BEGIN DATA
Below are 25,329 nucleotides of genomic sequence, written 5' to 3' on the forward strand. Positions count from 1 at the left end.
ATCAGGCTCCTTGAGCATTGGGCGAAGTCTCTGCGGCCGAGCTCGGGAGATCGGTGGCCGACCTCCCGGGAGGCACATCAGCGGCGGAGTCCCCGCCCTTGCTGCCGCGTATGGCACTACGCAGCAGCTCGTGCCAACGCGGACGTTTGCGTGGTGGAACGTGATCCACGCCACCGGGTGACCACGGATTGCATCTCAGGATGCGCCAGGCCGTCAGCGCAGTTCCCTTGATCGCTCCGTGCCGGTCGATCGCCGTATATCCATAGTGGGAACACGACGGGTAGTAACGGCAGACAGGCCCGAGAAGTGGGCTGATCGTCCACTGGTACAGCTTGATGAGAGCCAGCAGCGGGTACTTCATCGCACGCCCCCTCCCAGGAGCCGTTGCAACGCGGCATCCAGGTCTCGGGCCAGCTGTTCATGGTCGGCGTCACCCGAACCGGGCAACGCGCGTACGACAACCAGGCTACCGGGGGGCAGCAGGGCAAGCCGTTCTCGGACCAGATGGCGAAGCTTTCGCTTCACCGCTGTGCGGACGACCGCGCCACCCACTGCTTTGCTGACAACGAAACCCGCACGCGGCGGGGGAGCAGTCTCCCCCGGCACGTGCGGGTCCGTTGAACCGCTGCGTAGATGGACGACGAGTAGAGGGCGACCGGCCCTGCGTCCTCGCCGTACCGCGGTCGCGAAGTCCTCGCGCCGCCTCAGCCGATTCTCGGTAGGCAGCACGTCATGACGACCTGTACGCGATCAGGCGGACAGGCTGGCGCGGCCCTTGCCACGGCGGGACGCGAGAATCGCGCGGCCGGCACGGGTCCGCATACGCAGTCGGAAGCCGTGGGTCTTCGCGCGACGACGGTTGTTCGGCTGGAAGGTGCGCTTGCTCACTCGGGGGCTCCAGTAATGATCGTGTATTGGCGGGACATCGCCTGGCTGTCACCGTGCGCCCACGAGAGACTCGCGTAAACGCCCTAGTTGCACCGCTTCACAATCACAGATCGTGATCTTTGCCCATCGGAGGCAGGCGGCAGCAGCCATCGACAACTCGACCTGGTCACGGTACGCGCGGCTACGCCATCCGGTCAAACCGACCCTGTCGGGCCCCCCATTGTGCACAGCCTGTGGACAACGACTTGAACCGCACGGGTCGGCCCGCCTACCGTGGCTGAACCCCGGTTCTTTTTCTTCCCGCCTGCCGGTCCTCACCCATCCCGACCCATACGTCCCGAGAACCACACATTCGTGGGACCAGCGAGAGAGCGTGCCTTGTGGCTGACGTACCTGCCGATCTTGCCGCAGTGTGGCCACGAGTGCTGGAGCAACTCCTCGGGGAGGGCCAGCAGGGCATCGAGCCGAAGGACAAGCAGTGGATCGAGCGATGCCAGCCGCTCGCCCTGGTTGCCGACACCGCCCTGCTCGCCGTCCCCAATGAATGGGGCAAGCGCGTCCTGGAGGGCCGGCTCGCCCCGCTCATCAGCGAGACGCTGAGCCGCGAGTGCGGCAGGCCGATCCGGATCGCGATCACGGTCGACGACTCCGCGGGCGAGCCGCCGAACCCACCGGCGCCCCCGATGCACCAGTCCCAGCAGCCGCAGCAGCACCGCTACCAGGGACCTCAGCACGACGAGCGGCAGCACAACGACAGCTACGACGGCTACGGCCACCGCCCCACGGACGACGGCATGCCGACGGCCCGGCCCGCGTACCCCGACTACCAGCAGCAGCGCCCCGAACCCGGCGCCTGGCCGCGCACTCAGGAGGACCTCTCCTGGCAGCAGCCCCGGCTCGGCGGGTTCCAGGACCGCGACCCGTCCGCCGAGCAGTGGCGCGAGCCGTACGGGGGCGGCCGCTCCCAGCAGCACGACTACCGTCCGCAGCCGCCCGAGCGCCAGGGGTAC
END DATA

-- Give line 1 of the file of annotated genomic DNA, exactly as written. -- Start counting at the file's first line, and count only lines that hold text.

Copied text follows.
Below are 25,329 nucleotides of genomic sequence, written 5' to 3' on the forward strand. Positions count from 1 at the left end.